An answer to this question might be given by many a now flourishing school in town and country, which in times past has been “a Syrian ready to perish ;” and which by timely counsel and encouragement has been raised from feebleness to strength : roused from apathy to exertion. In the country, more especially, many examples of this might be found; a good stirring-up has shaken off the sluggishness which was weighing down the schools, and by a systematic visitation a healthy animation has been substituted for ghastly feebleness. To keep up the spirit of Local Unions themselves, deputations from the London Committee are continually visiting all parts of England, inspecting the schools; meeting the teachers ; conferring with them on important Sunday school topics; and endeavouring to infuse fresh vigour where it is lacking. The great interest which these visitations almost uniformly excite, and the high terms of pleasure with which they are always alluded to by our friends in the country, bear testimony to their value in promoting the Sunday school work. Then to revert to distant lands: the foreign correspondence continually laid before the central committee, and the interesting facts mentioned from time to time in the Annual Reports, evince how much the operations of the Union have been and are felt for good, not merely in those of our own Colonies already mentioned, but also in the West India Islands, as well as in the South Seas, France, Sweden, Denmark, India, Ceylon, Africa, New Zealand, and other parts.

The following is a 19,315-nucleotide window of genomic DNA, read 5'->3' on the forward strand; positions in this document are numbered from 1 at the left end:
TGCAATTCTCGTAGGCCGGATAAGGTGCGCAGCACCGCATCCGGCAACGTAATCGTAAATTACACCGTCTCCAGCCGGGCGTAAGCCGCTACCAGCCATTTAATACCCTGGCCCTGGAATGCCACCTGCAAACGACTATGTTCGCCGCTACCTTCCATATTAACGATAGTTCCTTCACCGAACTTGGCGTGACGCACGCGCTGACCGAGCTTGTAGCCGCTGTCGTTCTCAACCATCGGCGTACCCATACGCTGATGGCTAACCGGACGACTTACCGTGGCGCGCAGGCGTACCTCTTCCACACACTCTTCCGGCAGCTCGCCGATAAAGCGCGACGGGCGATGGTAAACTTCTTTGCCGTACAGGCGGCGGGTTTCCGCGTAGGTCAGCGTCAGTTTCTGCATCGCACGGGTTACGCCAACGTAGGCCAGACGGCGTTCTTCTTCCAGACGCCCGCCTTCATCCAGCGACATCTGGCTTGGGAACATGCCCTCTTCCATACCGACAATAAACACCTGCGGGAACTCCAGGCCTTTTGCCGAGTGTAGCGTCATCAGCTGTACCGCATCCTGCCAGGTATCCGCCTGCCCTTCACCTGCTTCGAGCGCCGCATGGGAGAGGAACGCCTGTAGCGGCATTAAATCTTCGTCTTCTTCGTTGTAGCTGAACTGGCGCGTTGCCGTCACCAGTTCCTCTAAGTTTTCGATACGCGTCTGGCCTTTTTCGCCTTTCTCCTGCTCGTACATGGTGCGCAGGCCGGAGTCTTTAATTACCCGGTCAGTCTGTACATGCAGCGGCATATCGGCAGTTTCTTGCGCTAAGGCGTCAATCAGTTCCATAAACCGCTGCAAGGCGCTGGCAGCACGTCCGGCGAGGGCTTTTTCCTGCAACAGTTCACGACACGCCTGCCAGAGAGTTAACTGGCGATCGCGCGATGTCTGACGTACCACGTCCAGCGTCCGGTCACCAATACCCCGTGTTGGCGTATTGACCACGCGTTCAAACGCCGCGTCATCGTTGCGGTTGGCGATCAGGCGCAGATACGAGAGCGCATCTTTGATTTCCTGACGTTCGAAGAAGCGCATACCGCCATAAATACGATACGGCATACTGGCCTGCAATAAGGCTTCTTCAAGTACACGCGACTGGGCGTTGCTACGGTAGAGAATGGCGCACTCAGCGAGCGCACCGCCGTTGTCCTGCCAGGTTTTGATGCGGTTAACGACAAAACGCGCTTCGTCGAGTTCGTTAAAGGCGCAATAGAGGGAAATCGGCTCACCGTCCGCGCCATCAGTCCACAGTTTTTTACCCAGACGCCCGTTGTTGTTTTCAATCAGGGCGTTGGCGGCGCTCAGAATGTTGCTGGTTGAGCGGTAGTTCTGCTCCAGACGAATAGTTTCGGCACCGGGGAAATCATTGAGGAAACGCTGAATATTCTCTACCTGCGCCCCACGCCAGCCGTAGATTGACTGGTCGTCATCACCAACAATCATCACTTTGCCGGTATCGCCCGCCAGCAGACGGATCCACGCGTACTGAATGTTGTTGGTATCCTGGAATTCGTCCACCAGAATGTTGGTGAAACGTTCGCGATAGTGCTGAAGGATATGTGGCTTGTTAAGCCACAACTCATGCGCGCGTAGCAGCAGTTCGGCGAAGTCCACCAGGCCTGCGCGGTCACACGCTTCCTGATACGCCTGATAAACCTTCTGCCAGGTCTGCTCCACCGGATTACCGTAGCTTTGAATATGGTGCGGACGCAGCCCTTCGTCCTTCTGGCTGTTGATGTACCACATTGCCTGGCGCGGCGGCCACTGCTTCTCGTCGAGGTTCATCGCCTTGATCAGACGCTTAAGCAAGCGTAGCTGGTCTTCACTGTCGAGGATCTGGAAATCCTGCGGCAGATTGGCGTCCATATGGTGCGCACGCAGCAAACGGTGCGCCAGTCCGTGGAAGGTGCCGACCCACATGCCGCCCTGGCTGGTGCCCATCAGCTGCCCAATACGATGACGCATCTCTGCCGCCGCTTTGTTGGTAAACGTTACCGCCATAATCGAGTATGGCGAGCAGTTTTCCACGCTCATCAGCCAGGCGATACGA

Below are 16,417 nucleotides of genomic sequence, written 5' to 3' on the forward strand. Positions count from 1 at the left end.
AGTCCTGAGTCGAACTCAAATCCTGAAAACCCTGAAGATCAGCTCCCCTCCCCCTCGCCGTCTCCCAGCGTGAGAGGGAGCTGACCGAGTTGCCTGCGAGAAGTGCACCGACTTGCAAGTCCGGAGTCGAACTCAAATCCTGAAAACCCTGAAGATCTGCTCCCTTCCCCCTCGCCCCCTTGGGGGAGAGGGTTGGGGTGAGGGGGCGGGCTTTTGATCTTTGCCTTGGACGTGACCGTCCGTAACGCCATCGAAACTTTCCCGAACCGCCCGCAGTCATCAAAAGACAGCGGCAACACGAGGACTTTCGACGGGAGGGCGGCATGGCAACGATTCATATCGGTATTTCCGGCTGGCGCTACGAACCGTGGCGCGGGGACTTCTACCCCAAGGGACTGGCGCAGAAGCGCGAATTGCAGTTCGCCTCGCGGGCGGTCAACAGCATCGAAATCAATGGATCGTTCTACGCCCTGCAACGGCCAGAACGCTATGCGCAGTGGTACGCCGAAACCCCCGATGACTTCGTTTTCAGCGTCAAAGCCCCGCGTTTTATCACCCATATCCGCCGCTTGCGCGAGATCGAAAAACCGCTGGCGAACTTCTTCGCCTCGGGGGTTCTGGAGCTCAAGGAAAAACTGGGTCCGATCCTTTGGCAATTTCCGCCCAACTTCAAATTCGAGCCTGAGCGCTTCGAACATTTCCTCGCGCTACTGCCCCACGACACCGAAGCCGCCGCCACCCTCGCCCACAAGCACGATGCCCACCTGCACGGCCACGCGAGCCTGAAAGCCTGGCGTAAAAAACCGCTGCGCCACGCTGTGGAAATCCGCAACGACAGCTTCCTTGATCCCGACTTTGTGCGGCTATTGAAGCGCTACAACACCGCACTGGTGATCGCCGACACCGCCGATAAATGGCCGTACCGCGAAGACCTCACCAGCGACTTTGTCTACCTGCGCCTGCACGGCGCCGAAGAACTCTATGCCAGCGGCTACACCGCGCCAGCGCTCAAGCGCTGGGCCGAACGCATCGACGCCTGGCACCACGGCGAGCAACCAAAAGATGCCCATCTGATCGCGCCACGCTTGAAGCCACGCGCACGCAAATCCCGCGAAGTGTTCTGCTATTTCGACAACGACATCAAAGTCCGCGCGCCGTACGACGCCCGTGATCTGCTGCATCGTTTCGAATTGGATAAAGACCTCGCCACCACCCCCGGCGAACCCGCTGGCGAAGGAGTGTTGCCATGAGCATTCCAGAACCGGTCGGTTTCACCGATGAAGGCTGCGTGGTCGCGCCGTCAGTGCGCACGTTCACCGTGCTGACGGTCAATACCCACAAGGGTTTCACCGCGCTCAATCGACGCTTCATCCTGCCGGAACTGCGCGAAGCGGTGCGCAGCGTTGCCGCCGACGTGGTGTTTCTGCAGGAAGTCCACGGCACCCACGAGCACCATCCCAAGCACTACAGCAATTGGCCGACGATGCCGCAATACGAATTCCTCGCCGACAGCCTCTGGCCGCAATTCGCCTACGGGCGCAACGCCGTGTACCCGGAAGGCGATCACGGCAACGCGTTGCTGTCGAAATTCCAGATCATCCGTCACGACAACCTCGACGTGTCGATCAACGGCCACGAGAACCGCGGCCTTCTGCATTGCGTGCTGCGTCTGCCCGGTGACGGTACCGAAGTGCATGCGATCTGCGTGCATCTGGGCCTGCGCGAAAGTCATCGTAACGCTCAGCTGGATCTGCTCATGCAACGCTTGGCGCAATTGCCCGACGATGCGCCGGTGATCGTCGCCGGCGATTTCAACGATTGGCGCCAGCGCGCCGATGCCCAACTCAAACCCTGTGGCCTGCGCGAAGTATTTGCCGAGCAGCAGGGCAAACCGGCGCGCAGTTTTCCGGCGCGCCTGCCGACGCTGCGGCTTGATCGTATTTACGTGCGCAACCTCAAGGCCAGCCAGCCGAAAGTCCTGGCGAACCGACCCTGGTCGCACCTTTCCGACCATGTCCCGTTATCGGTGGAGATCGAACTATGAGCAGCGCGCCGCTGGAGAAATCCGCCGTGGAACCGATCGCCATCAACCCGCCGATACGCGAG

Then within the last two or three years the great simultaneous canvass of London shewed that the Union was by no means disposed to be idle. The merit of originating the scheme cannot be claimed by the Union, but the merit of introducing it into the metropolis, is undoubtedly theirs, and without such an organization the thing would have been impossible. This effort, although like many other great works, not fully answering the expectations of its most sanguine supporters, did undoubtedly, do a great work for Sabbath schools. No less than 13 or 14,000 children were certainly known to have been added to schools, whilst reliable data exist for justifying the belief, that the total gain in all, was not less than 20,000 children; the larger proportion of whom are believed to have remained. The movement was followed up by similar canvasses in many large cities and towns, and will doubtless, be supplemented by many another yet, both in town and country.

The second point aimed at, we saw to be,“ by mutual communication to improve the methods of instruction.”